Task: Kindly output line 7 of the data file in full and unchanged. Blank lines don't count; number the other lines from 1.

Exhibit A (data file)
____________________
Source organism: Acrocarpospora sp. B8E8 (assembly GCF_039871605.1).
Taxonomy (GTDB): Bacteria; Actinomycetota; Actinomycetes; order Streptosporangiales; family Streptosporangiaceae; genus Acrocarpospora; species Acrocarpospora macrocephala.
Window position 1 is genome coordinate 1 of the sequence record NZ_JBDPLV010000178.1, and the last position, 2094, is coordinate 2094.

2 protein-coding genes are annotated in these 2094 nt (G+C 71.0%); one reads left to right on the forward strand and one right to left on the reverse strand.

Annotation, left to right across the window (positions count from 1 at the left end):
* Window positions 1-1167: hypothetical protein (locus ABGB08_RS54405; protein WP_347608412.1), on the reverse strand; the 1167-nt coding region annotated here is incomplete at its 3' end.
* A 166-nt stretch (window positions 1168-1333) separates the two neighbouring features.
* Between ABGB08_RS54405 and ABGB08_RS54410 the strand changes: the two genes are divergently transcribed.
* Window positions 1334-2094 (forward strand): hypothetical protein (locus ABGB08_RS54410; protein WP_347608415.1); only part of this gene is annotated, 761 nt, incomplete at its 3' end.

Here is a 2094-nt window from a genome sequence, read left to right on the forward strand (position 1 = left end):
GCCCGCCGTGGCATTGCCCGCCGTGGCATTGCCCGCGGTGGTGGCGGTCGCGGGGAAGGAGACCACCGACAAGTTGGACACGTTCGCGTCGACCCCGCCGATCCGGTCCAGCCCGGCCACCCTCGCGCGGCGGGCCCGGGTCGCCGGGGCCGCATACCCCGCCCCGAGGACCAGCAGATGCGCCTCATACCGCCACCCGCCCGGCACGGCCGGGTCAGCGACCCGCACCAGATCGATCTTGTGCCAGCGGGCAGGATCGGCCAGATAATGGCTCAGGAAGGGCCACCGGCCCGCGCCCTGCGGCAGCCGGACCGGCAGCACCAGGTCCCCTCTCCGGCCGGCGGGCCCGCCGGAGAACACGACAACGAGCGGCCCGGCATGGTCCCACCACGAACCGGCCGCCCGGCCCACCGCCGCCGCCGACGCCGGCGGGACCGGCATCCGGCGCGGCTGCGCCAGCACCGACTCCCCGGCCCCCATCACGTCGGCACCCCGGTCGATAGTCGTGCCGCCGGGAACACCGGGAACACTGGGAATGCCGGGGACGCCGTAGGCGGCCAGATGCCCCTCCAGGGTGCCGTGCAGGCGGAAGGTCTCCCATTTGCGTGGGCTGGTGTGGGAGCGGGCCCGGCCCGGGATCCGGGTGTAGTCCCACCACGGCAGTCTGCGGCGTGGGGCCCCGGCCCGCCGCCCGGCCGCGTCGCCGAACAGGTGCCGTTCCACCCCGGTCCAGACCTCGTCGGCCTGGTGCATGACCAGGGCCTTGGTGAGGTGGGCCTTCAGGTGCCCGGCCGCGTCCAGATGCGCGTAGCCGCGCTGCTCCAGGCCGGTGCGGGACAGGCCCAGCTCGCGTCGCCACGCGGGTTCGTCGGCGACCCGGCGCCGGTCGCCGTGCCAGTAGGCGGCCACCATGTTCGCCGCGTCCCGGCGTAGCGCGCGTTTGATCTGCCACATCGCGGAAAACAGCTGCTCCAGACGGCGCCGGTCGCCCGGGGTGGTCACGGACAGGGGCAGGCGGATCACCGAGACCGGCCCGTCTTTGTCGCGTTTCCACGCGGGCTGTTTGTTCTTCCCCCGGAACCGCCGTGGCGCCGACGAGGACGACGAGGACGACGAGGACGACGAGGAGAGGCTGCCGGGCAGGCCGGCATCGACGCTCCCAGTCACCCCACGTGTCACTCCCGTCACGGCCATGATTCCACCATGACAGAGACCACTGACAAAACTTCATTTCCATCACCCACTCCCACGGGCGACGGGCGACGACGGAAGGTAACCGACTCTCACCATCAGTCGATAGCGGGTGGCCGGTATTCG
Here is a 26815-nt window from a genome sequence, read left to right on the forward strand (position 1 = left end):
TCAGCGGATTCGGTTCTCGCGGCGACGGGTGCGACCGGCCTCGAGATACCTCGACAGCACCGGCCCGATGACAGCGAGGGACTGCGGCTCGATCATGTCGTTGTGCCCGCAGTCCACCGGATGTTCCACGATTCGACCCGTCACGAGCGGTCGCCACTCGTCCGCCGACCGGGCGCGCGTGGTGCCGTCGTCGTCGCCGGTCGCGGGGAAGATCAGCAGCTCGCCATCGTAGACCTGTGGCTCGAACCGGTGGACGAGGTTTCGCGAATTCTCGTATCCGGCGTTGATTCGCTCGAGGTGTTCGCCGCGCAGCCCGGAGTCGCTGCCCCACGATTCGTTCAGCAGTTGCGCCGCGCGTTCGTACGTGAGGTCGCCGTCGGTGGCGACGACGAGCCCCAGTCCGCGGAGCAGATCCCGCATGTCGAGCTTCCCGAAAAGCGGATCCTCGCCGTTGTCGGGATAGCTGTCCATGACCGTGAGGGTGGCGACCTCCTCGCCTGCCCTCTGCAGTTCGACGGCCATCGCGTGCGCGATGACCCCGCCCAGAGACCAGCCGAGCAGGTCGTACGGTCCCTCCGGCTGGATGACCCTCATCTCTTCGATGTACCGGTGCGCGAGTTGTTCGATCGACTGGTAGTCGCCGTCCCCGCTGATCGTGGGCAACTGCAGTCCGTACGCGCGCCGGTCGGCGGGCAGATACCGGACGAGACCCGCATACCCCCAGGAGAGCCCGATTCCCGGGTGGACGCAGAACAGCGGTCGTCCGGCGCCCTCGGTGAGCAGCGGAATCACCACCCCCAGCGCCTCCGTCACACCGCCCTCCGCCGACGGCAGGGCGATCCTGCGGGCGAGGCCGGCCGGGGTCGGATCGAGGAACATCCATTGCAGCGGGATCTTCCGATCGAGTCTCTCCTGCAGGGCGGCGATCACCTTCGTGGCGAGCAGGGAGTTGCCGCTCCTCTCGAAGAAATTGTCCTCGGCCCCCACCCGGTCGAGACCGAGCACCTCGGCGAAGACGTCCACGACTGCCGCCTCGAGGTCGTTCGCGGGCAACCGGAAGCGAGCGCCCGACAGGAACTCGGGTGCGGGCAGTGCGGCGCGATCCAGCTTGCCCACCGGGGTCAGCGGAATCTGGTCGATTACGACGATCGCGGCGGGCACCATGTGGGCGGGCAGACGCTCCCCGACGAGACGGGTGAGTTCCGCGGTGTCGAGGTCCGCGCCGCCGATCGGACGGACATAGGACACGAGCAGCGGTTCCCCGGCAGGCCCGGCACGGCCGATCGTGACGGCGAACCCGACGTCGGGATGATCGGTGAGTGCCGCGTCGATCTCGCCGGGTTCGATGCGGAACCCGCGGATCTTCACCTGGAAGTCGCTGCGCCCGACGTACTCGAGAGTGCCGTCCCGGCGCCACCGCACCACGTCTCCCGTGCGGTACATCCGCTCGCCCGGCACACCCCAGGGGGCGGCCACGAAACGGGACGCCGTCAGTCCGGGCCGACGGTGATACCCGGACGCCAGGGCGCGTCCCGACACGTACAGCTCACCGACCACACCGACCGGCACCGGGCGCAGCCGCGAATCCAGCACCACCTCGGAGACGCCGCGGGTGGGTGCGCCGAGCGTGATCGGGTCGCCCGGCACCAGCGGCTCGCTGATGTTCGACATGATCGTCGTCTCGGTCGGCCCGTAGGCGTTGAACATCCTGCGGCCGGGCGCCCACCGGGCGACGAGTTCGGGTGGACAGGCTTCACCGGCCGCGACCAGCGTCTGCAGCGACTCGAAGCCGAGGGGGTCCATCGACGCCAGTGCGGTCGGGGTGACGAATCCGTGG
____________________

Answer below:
* A 166-nt stretch (window positions 1168-1333) separates the two neighbouring features.